And there’s still the Global Copyright Police SOPA/PIPA that affect us too.

    “Instead of beating you up, robbing you, then killing you, I’ll agree to just robbing you”
    “Oh gee, thanks, now it’s all in balance! I’ll support that! Go ahead and please take what’s mine!”

    Yeah, right.

  6. One-in-three
    The linked .ch government site (justice and police department) has another interesting tidbit:

    “Demnach legen bestehende Untersuchungen zum einen nahe, dass in der Schweiz bis zu einem Drittel der über 15-Jährigen Musik, Filme und Spiele herunterladen, ohne dafür zu bezahlen. ”

    This says up to 1 in 3 of Swiss, 15 years or older, download music, movies and games without paying.

    This is what I have been saying all along. Strength is in numbers, and eventually politicians can get all the money they want from Big Content, but what in the final analysis counts are nothing else but votes. Once the large block of Old And Grey no longer votes, the wind will be blowing from a different direction in Canada, too.

  7. …”Once the large block of Old And Grey no longer votes, the wind will be blowing from a different direction”

    As a member of that “Old and Grey”, I can say you are both right – and wrong.

    The under 35 crowd needs to become more politically active, which includes voting. In the past, this demographic has been almost silent, but things are starting to change.
    The “Old and Grey” are generally basing their vote on their understanding of the way the world worked when they were younger. That too changes, but at a much slower pace than the rate of society change. When the young make their views known, becoming active, the “Old and Grey” do listen.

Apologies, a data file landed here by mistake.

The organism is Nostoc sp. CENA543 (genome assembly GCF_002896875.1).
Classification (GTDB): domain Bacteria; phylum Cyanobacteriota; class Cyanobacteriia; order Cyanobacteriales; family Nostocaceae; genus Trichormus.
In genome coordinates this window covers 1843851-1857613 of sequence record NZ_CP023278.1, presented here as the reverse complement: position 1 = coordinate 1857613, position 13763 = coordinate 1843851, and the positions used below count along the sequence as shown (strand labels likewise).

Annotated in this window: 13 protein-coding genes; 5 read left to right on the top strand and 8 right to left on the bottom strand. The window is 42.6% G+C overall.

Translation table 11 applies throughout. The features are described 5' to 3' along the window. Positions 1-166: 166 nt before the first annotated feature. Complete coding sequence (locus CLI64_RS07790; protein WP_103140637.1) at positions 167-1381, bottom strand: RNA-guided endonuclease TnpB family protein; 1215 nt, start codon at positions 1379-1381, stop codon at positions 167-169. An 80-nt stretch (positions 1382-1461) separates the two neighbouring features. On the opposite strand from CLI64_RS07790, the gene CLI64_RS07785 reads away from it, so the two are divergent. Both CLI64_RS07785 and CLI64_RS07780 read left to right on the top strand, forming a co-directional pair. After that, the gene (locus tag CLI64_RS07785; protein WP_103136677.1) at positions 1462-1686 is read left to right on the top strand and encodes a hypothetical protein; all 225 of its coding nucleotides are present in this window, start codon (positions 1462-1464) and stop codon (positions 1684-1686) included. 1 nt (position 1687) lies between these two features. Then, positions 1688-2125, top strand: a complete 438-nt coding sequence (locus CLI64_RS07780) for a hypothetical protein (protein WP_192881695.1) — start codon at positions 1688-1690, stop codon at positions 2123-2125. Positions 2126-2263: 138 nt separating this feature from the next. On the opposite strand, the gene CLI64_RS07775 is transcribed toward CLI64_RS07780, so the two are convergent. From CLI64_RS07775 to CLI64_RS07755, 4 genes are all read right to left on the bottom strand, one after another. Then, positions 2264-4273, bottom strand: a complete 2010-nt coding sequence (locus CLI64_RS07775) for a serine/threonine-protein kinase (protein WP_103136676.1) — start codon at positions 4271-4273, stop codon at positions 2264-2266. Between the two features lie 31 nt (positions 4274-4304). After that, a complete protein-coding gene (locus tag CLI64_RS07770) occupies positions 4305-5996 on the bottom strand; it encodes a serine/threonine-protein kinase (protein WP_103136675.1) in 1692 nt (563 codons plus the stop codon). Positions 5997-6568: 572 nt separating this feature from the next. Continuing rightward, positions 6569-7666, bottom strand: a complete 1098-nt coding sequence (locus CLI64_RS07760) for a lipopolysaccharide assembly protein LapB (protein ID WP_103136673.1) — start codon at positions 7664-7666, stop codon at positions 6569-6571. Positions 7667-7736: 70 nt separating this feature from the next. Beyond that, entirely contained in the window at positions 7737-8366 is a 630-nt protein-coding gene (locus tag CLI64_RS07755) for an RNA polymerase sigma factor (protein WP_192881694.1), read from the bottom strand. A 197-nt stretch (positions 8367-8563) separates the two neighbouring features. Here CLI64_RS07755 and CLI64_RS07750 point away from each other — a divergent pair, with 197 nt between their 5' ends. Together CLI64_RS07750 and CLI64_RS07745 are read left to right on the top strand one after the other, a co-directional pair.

If you are hoping that waiting for the “Old and Grey” to stop voting is the answer, you will be waiting until you are old and grey yourself.

  8. pat donovan says:

    and given the amount of electorial meddling of late ( seen sask new party, the one that doesn’t want to tax?)

    I’m betting that only an oil discovery would get a new government there (in Switzerland) faster.
    than annoying hollywood.

  9. If an IP address is a valid ID, can I use it instead of a passport to enter US? No? How comes?

  10. Missing the point?
    The study cited by the Swiss shows that piracy has little to no effect on media purchasing, so why police it? Piracy may even increase spending!

    Yes, it sounds counter intuitive but it holds up in many analysis. Certainly the high cost in money, resources and ill will that comes from big media could be better spent. I have heard it said that $200 million was spent on lobbying for SOPA alone (I have not seen proper accounting of this though).

    There is the ‘moral outrage’ factor that is sometimes bandied around by stronger copyright proponents, but is salve for bruised egos worth the all collateral damage?

    I do wish there was less take and more give from all quarters, I think there could be if everyone would step back and take a few deep breaths. The way forward is neither by larceny or punishment, but mutual respect and positive reciprocity.

  11. Switzerland is one of the best countries!
    I am not much aware of law, but as I have spent some years in Switzerland, I can say that this is the country with most strict laws about everything, all aspects of life are completely organized!Moving